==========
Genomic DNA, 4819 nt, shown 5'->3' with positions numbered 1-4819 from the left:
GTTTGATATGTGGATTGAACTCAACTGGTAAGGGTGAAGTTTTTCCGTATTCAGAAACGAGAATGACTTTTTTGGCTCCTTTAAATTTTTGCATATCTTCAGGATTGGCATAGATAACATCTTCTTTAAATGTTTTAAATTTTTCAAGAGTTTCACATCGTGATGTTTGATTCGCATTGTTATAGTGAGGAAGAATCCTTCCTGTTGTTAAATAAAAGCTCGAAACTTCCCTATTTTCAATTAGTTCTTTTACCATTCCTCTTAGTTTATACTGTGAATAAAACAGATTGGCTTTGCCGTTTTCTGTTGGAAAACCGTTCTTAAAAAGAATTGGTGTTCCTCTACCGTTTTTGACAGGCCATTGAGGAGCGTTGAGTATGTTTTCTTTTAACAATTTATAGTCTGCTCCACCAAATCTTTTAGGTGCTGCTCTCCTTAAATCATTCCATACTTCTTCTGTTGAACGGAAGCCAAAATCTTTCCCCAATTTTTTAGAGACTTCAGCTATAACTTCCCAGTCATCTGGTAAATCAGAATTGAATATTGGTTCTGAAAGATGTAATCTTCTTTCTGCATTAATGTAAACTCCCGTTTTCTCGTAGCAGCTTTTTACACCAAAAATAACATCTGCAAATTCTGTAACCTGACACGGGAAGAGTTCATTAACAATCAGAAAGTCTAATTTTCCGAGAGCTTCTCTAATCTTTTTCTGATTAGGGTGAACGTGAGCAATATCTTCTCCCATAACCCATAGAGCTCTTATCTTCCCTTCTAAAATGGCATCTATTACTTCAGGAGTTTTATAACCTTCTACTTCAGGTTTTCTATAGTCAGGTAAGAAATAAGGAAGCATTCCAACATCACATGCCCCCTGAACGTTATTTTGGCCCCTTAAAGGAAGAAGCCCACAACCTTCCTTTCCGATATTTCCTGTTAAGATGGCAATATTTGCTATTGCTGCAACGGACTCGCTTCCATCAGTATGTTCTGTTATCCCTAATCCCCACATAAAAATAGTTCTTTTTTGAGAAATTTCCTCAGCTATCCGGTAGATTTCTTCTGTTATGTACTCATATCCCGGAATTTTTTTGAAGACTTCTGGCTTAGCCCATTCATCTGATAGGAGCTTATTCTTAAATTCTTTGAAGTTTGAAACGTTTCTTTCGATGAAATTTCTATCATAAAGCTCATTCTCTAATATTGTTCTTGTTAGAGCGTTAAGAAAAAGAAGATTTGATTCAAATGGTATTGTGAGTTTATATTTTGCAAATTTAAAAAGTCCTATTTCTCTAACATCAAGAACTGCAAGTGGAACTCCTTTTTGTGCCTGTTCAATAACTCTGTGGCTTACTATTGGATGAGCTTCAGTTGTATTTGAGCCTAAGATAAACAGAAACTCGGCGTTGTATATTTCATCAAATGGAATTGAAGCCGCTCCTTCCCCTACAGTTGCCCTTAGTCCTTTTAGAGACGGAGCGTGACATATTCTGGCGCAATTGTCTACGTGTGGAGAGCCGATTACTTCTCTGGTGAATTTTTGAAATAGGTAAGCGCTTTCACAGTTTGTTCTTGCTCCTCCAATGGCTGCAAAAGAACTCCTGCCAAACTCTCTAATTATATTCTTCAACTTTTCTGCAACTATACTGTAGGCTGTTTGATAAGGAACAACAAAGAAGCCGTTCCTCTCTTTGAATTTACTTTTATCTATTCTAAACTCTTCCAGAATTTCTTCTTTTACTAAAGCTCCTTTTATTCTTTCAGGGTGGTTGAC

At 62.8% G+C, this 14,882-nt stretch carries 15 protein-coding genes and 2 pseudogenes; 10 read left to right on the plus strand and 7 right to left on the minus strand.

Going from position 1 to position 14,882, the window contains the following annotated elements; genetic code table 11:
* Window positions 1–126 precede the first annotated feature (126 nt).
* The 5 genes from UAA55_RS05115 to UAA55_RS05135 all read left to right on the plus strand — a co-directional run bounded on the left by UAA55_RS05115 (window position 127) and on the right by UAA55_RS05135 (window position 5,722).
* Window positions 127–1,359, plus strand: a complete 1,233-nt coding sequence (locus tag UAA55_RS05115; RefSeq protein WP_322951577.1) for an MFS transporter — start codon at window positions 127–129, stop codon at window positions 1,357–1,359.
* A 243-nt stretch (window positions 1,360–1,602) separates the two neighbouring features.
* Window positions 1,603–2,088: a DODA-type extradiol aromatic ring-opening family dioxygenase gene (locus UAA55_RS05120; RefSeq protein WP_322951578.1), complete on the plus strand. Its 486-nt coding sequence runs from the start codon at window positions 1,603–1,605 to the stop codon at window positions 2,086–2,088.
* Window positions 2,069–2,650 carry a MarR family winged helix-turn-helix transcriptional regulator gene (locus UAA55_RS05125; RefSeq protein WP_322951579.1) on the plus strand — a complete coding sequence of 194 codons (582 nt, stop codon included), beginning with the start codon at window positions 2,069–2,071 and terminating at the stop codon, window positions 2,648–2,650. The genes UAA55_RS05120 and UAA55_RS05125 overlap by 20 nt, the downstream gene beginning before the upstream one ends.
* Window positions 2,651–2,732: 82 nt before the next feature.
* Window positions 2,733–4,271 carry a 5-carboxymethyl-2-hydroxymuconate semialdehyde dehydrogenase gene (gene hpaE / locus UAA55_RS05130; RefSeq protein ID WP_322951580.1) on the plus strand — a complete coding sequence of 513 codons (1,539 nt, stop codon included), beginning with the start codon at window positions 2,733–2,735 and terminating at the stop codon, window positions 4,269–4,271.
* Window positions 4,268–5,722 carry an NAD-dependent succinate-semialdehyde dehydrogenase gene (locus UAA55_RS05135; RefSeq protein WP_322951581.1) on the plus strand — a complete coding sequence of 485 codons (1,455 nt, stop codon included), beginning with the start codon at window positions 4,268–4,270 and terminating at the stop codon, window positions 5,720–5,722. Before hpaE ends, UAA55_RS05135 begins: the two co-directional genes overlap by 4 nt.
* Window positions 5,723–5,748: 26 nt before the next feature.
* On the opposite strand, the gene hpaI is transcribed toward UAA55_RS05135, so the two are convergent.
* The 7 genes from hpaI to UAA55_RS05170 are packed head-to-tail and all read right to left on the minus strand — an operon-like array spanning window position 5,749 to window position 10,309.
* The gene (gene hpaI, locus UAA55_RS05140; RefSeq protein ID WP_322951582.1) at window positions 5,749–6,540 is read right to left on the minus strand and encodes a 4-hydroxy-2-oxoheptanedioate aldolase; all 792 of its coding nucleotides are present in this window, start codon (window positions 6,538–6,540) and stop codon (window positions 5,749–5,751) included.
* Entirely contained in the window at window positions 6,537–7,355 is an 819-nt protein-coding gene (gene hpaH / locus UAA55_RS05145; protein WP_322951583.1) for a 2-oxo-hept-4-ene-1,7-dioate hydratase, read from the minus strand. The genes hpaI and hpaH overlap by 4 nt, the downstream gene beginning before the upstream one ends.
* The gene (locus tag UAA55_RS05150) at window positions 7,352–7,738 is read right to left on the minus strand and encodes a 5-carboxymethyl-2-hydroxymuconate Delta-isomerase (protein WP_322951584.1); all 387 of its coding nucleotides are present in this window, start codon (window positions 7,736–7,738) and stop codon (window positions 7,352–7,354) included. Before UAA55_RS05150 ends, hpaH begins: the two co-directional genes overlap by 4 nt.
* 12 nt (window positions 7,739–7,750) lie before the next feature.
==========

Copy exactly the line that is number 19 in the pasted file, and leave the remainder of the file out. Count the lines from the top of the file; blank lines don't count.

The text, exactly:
* The gene (locus tag UAA55_RS05150) at window positions 7,352–7,738 is read right to left on the minus strand and encodes a 5-carboxymethyl-2-hydroxymuconate Delta-isomerase (protein WP_322951584.1); all 387 of its coding nucleotides are present in this window, start codon (window positions 7,736–7,738) and stop codon (window positions 7,352–7,354) included. Before UAA55_RS05150 ends, hpaH begins: the two co-directional genes overlap by 4 nt.